“This place is smaller than I remember”. That was the first thing that went through my mind as I stepped inside the Shepherd’s Bush Empire for the first time in at least five years. Perhaps it was the fact that I was stationed on the first balcony for that gig, or perhaps it was the swathes of fans that overwhelmed every inch of space available at The Heavy performance last night that it felt just that little bit more claustrophobic than usual. Not that this was detrimental to the show, far from it, and it was in fact a welcome sight to see all sections of the audience, from the front to the back, giving it everything. But, I’m getting ahead of myself.
Support on the night was provided by The Computers, a suited five piece splicing post punk, indie and a hint of rockabilly into their set, which seemed a little lengthy for a support group clocking in at around 70 minutes, but that certainly didn’t seem to bother the locals, with special mention to the rather enigmatic lead singer Alex Kershaw, who made it his duty to jump, run and climb across the stage throughout the set, eventually ending in a crescendo atop the bar opposite the stage. Playing a medley of tunes from their newest album ‘Love Triangles Hate Squares’, by the end of the set the crowd had been more than suitably warmed up for the main event.
And what an event it would turn out to be. It’s fair to say since I first heard ‘Short Change Hero’, I’ve been a big fan; from ‘Great Vengeance and Furious Fire’ to their latest release, ‘The Glorious Dead’, the band has influenced the shape my musical tastes have taken for the past couple of years, and it was almost fate when the opening track happened to be the aforementioned song, probably one of their most well known (aside from ‘How you like me now?’, but we’ll get to that).Perhaps it’s a little risky to pull out such a crowd pleaser so early, but as was proven throughout the night, they started as they meant to go on. This was promptly followed by ‘Sixteen’, a track from their second album ‘The House that Dirt Built’, and represented a shift into a more fervent, less melancholic territory, which was welcomed accordingly.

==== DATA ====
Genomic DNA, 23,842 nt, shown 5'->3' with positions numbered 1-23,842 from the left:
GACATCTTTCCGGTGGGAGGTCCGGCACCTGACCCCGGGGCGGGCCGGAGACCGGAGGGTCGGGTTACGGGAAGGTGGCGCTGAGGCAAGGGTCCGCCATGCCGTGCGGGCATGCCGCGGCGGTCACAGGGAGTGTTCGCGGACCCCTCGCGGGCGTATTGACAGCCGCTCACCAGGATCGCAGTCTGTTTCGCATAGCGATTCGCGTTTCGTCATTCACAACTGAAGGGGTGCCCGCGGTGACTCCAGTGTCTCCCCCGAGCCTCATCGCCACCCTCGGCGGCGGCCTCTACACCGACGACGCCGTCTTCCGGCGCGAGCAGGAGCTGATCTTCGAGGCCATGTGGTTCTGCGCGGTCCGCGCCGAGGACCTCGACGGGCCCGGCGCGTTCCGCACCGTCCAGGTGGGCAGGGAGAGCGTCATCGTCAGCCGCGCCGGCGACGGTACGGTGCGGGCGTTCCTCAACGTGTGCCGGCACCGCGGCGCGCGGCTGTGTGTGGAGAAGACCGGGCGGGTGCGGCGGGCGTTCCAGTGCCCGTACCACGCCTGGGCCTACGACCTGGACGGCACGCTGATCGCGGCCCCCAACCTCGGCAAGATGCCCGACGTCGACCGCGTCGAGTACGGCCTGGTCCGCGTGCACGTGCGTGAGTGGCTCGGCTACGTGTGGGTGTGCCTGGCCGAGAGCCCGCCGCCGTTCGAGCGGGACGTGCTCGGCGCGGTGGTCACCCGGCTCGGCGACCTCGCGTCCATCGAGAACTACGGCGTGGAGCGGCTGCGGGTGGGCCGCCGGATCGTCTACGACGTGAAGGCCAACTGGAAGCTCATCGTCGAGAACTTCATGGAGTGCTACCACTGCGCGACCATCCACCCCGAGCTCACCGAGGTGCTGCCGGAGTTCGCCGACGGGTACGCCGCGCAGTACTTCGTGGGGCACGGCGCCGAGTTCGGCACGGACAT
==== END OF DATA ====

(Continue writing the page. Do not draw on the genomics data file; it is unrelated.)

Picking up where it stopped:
The next hour or so in the 80 or so minute performance became a fog of blues inspired ‘neo soul’, with a prime list of crowd pleasers and lesser known album tracks, including ‘Just My Luck’, ‘Don’t Say Nothing’ and ‘Colleen’ (arguably the best track on their first album). More recognised songs such as ‘The Big Bad Wolf’ and ‘What makes a good man?’ were mixed in too, but this was a band that had clearly just been on a significant tour. Their set was energised, succinct and electric, with barely a breath to take between songs. The inclusion of the backing vocalists and the brass sections really gave the performance almost orchestral depth, and despite there only being four members in the core band, the stage was crammed with upwards of fifteen performers. This, or course was followed by the inevitable encore of ‘How you like me now?’, an effortless, brilliantly stimulating rendition and a great way to seal a sublime gig.
Overall, I was far from disappointed with The Heavy; they turned out to be just about everything I expected, and considering how highly I regard them as a band, that is a ringing endorsement. Although their current tour ended last night in West London, I can’t wait for the next one.